In this final picture we can see the hole Escobar (blue arrow) has created. If you watch the play, you'll note that Escobar is thrown aside shortly after this, but his block here is a clear win and certainly sustained successfully.
This next play should look familiar, because Dallas ran the exact same play two times in a row, here. It goes a little differently this time.
Here we can see the play in flow. Seattle's LBs have reacted more quickly this time and are ahead of the game. You can see that Escobar (blue arrow) has to move wide to get his man and the exclamation point shows where Travis Frederick has not secured his reach on the Mike.
Here we can see Frederick (blue circle) take the Mike the other way and Escobar (blue arrow) responds in kind. Unfortunately, Doug Free is injured and loses his block, leaving Jason Witten alone with what appears to be three players. Murray cuts upfield behind Frederick and Escobar for a modest 6 yd gain.
The next play starts with the same formation, but Escobar (blue circle) motions to the other side.
Here we can see the presnap formation, with Escobar (blue arrow) on the left and the CB who followed him over (green arrow) joining the DE and Will.
This one is a straightforward zone run.Ron Leary helps Tyron Smith make his reach block (blue circle) against the DT. Leary will later move on to the second level. Escobar (blue arrow), meanwhile, is left alone sealing the backside DE off.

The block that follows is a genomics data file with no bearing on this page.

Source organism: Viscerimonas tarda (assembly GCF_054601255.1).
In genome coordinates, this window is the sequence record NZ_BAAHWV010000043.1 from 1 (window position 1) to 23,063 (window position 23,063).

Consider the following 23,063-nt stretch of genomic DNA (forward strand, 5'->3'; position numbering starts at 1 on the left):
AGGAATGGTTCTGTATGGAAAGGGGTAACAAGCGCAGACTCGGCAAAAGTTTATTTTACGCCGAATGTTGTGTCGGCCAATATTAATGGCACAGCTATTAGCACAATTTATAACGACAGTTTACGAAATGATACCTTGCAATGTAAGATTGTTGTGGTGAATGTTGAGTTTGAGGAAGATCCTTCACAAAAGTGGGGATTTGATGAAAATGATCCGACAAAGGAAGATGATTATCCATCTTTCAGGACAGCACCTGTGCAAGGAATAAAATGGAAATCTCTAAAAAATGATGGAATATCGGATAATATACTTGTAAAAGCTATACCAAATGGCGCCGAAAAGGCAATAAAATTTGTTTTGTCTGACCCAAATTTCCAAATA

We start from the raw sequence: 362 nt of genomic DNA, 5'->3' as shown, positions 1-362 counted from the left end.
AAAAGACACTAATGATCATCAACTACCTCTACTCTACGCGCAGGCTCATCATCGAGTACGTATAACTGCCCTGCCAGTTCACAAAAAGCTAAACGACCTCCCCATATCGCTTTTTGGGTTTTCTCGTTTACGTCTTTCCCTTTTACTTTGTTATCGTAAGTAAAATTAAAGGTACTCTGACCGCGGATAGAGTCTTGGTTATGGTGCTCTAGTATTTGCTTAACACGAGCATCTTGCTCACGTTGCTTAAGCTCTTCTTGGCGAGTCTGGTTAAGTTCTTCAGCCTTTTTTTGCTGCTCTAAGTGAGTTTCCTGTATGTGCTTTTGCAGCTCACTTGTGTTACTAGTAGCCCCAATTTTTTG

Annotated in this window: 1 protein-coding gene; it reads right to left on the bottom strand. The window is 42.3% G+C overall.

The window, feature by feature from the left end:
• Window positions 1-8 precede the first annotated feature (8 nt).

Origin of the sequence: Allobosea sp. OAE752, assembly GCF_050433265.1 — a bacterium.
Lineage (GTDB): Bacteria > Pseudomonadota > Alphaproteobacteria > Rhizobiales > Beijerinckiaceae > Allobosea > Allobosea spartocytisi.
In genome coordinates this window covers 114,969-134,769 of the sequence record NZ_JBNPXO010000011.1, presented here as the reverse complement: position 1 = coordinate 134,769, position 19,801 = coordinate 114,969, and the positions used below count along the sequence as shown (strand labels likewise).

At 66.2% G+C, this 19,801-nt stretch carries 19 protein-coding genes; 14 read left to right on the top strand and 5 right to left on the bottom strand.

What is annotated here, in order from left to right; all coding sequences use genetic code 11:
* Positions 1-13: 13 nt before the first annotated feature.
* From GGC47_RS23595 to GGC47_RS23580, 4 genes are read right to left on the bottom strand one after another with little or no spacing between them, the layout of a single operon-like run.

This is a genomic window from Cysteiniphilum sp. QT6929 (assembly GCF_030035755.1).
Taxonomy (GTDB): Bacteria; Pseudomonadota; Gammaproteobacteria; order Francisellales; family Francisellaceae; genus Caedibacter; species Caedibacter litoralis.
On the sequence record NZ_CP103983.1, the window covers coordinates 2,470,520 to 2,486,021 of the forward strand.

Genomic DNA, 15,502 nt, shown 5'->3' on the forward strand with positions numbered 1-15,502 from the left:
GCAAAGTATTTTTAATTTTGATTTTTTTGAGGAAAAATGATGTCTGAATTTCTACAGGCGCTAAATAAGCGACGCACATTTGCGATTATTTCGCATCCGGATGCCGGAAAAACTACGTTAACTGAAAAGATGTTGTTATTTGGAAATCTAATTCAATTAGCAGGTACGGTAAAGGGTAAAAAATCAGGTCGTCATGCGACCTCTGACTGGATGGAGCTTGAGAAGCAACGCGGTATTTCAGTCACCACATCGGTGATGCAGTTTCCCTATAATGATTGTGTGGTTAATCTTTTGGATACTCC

Escobar (blue arrow) has successfully walled off the backside DE, allowing Smith to handle the DT while Leary (blue circle) moves on to a new opponent. The lane (red lines) develops between Frederick and Smith as, having been beaten to the offensive right twice now, the Seahawks' Mike LB (green arrow) pursues hard to the outside.
Murray cuts hard into the hole while Leary (blue arrow) moves to cut block the oncoming Will LB, leaving Murray only one man (green arrow) to beat. He does so and Dallas takes the lead. Note that if Escobar (blue circle) had lost his block, the DE still has plenty of time to reach the hole, as Murray has to bend a long way back to get there (red arrow).
This is not a random set of plays demonstrating Escobar's impact. These were four consecutive plays performed with the game on the line. Now it is, of course, possible, that Escobar merely had a good day that day. But the fact that he made important contributions, without ever touching the football, on the final four plays of the signature game winning drive for the 2014 team speaks volumes about his ability to carry out his assignments.
It's important to remember that football is a team sport and often times players contribute in ways that we rarely see, much less enumerate. Statistics can be impressive. They are an important measure. But players can contribute much to a game that goes unnoticed and uncounted.
Most Cowboys fans lament the inescapable label that was unfairly placed on Tony Romo early in his career. As we look at players that we don't feel contribute enough, let's try to remember that most players that remain in the league for even a couple of years develop beyond their initial limitations. "The process" requires an open and clear mind in player evaluation, not a view clouded by what the player used to be.